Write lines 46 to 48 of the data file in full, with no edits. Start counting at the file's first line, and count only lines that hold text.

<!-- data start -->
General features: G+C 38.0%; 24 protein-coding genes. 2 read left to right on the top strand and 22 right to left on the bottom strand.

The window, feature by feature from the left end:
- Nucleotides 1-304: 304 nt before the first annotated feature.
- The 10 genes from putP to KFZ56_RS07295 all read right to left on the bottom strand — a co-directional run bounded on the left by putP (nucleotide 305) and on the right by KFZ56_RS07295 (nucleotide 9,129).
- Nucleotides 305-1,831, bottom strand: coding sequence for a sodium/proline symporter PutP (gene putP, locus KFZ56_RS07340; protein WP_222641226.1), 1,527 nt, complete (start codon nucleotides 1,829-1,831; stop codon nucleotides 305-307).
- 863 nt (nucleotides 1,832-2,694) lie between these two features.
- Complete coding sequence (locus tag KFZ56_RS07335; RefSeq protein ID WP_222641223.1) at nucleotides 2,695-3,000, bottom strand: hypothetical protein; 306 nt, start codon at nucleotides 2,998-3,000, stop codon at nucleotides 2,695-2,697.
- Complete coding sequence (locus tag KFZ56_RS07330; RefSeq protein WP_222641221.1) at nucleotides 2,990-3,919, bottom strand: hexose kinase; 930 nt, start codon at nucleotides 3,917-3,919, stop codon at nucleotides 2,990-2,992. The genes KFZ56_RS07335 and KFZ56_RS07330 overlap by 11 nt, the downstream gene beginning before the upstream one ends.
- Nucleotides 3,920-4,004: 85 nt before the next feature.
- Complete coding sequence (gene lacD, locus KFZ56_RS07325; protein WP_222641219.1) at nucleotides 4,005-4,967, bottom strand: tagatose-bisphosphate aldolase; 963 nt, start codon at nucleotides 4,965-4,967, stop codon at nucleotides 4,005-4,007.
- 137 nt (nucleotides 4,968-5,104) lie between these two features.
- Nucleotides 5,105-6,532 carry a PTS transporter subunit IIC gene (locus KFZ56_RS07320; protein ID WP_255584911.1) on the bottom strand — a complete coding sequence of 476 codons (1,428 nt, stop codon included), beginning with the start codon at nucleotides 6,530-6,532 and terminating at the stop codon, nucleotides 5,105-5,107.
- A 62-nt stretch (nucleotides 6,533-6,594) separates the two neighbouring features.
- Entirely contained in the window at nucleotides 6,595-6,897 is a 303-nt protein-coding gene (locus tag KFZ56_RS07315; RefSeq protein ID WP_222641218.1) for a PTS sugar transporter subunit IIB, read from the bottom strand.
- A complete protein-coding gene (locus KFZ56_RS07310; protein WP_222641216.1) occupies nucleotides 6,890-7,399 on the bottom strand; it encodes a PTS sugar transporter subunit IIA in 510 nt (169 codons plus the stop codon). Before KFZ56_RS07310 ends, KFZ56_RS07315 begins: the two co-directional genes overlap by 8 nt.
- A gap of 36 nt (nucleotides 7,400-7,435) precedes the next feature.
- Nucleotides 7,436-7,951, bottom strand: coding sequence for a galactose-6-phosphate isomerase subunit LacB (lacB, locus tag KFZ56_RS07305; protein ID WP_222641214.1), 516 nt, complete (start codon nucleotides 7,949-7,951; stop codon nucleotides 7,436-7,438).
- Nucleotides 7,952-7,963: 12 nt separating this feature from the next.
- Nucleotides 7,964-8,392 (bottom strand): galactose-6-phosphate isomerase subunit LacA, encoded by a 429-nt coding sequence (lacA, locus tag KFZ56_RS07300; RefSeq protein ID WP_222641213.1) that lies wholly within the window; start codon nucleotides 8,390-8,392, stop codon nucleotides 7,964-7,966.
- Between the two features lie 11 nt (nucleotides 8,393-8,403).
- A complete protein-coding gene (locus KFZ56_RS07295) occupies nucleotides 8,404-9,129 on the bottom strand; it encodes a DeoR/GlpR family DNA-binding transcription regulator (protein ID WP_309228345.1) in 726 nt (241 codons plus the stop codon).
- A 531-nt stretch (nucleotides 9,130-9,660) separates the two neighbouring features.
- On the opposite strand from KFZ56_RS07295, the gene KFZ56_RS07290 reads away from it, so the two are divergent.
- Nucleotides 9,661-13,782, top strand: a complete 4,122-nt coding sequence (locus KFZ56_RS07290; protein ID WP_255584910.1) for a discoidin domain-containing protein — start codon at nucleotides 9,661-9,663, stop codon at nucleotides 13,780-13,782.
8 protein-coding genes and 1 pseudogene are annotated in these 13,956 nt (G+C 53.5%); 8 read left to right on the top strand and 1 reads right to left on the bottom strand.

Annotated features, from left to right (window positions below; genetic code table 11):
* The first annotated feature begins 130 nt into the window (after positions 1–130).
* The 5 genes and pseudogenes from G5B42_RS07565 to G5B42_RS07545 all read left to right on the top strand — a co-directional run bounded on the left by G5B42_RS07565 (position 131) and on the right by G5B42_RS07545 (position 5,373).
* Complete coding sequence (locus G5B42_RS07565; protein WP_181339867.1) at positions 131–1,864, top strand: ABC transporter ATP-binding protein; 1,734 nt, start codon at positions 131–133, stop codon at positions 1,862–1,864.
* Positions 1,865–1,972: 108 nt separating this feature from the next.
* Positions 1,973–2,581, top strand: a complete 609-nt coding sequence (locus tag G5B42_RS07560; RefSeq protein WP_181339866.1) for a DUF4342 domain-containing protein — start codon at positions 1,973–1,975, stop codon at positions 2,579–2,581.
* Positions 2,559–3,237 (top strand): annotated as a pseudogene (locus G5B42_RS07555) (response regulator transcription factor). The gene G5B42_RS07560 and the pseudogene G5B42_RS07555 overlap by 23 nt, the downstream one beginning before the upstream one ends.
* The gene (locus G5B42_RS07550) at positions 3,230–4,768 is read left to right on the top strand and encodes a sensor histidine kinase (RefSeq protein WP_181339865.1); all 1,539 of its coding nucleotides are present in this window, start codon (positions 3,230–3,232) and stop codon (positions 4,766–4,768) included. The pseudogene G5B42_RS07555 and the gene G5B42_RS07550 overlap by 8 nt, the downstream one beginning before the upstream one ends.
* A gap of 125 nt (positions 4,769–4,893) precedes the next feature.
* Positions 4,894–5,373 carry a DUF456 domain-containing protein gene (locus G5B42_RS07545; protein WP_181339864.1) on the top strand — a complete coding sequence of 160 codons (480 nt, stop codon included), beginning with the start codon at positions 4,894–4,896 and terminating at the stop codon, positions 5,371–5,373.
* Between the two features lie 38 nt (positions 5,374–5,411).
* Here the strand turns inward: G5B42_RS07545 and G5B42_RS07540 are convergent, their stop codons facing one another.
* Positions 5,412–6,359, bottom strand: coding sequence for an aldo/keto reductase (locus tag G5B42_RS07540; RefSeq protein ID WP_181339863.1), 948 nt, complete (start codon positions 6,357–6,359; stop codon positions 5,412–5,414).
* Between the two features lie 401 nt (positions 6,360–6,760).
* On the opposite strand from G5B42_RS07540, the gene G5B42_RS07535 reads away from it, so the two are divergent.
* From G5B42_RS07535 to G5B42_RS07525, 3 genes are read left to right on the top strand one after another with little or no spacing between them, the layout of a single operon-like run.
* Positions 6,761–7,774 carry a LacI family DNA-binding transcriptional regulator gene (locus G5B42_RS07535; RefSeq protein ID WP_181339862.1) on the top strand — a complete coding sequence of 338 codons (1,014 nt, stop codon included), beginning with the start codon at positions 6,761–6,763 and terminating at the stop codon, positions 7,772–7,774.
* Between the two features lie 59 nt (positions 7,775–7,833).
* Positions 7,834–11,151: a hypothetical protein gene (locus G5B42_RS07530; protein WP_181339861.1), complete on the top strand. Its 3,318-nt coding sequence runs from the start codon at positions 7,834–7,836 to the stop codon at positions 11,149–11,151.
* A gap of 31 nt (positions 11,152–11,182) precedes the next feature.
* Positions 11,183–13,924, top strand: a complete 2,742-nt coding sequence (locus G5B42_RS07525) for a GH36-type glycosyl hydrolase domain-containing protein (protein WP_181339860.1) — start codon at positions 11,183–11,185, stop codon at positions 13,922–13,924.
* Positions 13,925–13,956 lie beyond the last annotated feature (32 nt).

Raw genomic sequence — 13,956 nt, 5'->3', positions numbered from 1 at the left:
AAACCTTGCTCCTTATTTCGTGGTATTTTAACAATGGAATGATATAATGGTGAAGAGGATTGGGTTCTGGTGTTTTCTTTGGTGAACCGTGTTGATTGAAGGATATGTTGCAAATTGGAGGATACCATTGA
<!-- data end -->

* Positions 11,183–13,924, top strand: a complete 2,742-nt coding sequence (locus G5B42_RS07525) for a GH36-type glycosyl hydrolase domain-containing protein (protein WP_181339860.1) — start codon at positions 11,183–11,185, stop codon at positions 13,922–13,924.
* Positions 13,925–13,956 lie beyond the last annotated feature (32 nt).

Raw genomic sequence — 13,956 nt, 5'->3', positions numbered from 1 at the left: